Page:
$41 billion in commitments for the Liberals

MONTREAL – Multiples promises of Dominique Anglade’s Liberal Party will cost nearly $41 billion over five years, which will increase Quebec’s debt by $5 billion. If elected, the party would push back the return to a balanced budget by 7 years.

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It is “absolutely not” an orgy of spending, argues the Liberal leader.

“It’s both fair and responsible,” she says, pointing to inflation, the labor shortage crisis and the climate crisis justifying the spending.

“At the CAQ today, we mortgage the future of our children and we continue to send checks to try to settle crises,” criticizes Dominique Anglade.

$41 billion in commitments for the Liberals

In order to finance its tax cuts for the middle class and the creation of its $2,000 allowance for seniors, the PLQ is ready to assume deficits for 7 years, according to the party’s financial framework presented Sunday morning in a hotel in Montreal.

“Not exaggerated”

Thus, the Liberal Party’s “Portfolio Plan” will increase state spending by $41 billion, confirmed Mr.me Anglade, with his economic team.

For the deficits, “we are talking about an amount which is not exaggerated either over the next seven years”, pleads Mme England.

His party argues that the current economic cycle requires tough action.

The return to a balanced budget would then be pushed back to 2029-2030, instead of 2027-2028 as planned by the CAQ.

Having the rich pay

Thanks to the fight against tax havens, a new tax for financial institutions, another on unoccupied buildings in Montreal and the increase in taxes for the super-rich earning $300,000 or more, the PLQ estimates that it can recover 12 G $ additional revenue.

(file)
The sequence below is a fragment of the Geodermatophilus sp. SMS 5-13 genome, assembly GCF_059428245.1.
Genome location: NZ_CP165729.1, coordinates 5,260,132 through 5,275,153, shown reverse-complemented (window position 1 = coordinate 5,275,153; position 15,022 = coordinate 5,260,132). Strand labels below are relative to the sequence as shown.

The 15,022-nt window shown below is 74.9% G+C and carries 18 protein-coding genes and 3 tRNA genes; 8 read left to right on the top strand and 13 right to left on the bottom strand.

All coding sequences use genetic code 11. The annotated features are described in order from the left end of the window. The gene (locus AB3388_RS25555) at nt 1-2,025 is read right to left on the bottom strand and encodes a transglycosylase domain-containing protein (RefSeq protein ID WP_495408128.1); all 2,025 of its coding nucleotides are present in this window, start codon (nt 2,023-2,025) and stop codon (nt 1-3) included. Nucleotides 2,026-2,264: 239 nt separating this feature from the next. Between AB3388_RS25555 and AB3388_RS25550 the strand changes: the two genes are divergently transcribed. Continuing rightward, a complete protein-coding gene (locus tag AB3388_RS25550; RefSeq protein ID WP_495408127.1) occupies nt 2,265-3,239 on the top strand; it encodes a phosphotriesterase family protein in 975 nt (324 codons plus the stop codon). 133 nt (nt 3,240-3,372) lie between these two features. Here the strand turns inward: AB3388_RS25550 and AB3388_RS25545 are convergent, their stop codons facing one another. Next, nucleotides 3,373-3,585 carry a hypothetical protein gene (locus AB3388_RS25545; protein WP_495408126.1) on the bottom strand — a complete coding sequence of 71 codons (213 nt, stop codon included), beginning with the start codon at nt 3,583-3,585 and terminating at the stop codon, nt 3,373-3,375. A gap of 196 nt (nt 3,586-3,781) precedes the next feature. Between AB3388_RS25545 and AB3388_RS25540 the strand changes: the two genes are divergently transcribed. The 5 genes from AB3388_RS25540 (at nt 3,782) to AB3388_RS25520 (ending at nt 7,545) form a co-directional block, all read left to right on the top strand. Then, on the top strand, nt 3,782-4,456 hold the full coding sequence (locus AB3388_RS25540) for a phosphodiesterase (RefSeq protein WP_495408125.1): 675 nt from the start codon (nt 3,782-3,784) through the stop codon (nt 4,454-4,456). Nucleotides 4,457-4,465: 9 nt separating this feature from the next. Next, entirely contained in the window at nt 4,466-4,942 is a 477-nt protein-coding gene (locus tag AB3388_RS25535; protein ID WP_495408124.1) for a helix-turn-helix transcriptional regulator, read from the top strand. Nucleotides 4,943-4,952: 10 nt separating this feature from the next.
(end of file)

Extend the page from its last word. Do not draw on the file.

“It’s a message of fairness that we send,” said the chef to explain her promise to make the rich pay.

“There are a number of crises that need to be addressed and everyone needs to do their part. Those with more means must also do their part.”

Mme Anglade ensures that there would be no austerity to finance these new measures or revision of state spending.

Generations Fund

The PLQ intends to continue the planned payments to the Generations Fund.

Thus, Ms. Anglade’s party will borrow on the markets in order to inject it into this Fund, which provides more returns.

“Not contributing to the Generations Fund is leaving money on the table,” explained the candidate in Marguerite-Bourgeois, Frédéric Beauchemin.

“We don’t want to shovel for the next generation.”

Ultimately, within five years, the deficit will be 5 billion more than what was forecast in the pre-election report.

This is the first training to file its quantified and explained framework, based on this report which was considered by the Auditor General to be “plausible”.

About 40% of the new budget cuts are related to tax and duty cuts, then the other 60% due to new aid measures that are planned for citizens, such as commitments to overcome the labor shortage work.

The average deficit, after payment to the Generations Fund, would be 5 billion per year, or less than 1% of GDP.

The objective of the PLQ is to achieve a debt/GDP ratio of 32% within approximately 8 years, thanks to economic growth. In this way the debt burden would continue to decrease.


With their financial framework, the Liberals “have just disqualified themselves,” commented the outgoing Prime Minister, François Legault, while participating in a militant dinner in the county of Fabre.

According to him, the PLQ is now like Québec solidaire.

It is an “irresponsible” and “spendthrift” party, he says. “It’s not the Liberal Party that we knew, they are using our children’s credit card and it doesn’t make sense.”

-With the collaboration of Marc-André Gagnon, Parliamentary Office

Costs of the 5 main electoral commitments of the PLQ over 5 years

  • Middle class tax cut (up to $1,125 per person): $12 billion
  • Allowance for seniors ($2,000 for 70 years and over): $10 billion
  • Tax deduction for experienced workers (65 years and over): $2.5 billion
  • QST exemption on essential products: $1.9 billion
  • Free educational projects: $1.5 billion


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